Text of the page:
Use enclosed traps to get rid of mice so your pets are not harmed and do not have access to the rodents. The correct placement and bait in your trap as well as using several traps in an area makes your trapping more successful.
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Enclosed Kill Traps
There is a large variety of enclosed kill traps all with the same idea behind them. There is bait inside of the trap so the mice or rats enter the trap. As soon as the vermin enter, the trap door closes and the rodents can't escape. The trap may be a body-grabbing trap that clamps down on the mice and kills them or a snap trap that looks like a standard mousetrap. Some rat traps have two metal base plates that close an electrical circuit and deliver humane but deadly electric shocks.
Enclosed Trap Advantages
When rodents are enclosed in a trap, other pets in your household cannot reach them to eat them and possibly get sick from diseases on the bodies.
A pet can eat or bite a poisoned rat that ingests rodenticide and contract a disease from the rat or incur gastrointestinal problems from bacteria in the dead animals. Enclosed kill traps eliminate this worry.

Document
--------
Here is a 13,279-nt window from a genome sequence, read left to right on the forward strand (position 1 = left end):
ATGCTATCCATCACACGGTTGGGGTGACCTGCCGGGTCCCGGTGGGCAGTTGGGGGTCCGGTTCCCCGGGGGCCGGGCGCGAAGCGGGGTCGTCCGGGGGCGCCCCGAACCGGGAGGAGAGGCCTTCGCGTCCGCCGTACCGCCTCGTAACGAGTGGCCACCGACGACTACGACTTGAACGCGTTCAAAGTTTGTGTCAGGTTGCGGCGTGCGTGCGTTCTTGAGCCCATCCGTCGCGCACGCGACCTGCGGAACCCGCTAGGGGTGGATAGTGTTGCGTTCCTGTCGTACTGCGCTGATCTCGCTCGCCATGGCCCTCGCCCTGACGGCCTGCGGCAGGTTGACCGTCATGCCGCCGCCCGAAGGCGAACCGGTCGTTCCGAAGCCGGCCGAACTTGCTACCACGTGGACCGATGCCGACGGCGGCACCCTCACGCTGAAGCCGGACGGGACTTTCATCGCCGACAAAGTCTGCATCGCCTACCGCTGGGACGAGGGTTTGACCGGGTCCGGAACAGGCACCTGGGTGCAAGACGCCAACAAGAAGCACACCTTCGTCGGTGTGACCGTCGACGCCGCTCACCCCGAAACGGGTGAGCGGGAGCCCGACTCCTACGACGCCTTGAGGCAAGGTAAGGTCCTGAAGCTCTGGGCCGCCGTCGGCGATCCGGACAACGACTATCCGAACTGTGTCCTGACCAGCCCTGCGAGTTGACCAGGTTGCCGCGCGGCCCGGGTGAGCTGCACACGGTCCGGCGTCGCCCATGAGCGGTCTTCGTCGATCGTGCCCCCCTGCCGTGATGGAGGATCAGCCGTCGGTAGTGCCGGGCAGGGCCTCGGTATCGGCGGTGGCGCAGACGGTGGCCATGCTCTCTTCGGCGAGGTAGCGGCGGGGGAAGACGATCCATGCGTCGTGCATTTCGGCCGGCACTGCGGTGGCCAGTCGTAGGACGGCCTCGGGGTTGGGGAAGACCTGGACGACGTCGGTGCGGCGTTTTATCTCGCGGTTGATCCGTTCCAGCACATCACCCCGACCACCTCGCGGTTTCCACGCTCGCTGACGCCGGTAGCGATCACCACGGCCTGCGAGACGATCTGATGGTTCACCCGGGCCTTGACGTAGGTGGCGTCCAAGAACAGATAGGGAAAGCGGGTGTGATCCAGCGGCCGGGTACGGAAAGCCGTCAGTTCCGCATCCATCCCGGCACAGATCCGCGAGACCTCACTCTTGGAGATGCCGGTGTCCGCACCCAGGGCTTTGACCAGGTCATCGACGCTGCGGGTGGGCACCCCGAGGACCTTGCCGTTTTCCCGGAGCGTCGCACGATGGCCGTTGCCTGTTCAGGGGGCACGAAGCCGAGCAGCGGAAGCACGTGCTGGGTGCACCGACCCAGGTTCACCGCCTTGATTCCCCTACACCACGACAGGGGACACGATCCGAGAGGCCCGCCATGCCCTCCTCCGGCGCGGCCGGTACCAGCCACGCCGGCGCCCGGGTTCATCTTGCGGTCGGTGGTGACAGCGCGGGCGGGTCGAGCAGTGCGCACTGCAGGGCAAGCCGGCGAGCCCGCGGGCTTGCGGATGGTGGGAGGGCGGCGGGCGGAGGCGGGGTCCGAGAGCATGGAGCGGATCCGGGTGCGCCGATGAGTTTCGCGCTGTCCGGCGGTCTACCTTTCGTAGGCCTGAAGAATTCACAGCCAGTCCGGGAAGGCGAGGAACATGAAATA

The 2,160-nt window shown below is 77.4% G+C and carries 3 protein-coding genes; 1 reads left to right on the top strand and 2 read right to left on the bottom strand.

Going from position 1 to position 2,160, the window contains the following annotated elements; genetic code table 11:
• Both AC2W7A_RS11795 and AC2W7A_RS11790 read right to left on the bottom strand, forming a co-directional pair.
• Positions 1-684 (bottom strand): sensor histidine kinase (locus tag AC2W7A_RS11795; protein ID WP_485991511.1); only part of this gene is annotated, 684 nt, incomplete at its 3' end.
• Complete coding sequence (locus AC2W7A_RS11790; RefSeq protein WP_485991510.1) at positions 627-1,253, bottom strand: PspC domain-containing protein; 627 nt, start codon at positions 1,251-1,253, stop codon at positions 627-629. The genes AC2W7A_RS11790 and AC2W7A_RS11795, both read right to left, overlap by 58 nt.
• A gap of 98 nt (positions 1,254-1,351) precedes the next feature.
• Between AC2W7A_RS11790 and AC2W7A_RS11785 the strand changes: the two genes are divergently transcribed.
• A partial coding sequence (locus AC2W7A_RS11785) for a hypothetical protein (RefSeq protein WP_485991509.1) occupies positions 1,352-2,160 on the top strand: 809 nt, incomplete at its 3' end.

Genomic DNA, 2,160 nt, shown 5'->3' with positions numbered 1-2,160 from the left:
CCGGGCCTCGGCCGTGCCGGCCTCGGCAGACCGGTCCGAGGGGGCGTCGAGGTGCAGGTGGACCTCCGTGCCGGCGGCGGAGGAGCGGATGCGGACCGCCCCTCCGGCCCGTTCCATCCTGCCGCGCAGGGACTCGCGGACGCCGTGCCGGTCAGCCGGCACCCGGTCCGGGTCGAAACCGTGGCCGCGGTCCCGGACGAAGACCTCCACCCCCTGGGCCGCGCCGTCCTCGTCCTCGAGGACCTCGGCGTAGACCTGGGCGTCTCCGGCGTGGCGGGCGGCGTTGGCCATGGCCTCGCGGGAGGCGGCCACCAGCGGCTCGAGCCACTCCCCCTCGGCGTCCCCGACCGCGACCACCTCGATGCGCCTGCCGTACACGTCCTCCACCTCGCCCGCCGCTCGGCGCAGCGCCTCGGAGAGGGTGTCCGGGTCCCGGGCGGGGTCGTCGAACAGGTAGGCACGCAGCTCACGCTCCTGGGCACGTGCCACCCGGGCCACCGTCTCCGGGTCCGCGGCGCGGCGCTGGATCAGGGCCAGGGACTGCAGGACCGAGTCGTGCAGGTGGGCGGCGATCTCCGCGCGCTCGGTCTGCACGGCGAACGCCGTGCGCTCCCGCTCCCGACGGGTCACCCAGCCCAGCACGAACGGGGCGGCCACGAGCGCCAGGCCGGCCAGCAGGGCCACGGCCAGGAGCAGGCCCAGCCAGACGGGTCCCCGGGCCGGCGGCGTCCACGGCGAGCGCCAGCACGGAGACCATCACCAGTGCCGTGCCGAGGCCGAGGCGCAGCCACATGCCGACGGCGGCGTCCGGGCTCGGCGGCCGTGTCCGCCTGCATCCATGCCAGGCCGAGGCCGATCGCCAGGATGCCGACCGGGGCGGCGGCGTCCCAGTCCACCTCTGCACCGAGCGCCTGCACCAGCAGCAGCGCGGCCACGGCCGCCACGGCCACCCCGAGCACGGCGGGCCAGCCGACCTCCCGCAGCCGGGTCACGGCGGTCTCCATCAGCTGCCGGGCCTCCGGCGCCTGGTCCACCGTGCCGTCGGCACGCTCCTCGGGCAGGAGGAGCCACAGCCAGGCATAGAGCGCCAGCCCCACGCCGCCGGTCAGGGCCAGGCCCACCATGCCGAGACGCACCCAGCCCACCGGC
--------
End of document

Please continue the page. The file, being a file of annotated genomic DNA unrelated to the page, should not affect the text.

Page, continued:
Disposal and Disinfection
Wear disposable gloves when removing dead rodents from traps. Place the rodent in a plastic bag, seal it, place in a second plastic bag and seal it tightly. Put the rodent in an outside garbage can with a tight-fitting lid. Mix 3 tablespoons of household bleach with a gallon of water and dip the traps in it to disinfect them. Remove the disposable gloves and put them in an outside garbage can. Wash your hands thoroughly with soap and water.
Rodent Trapping Tips
- Place your enclosed mousetraps in areas of high mice activity noted by feces.
- Use several traps for one area to increase your chances of catching them.
- Empty the traps often and use only a pea size of bait in the traps. Peanut butter is a good lure for mice and rats.
- Continue setting traps until you are sure that all activity has ceased.
- Wash your hands before setting traps to remove any of your pet's odors from your hands. Pet odors create an aversion to mice traps, though human odors do not.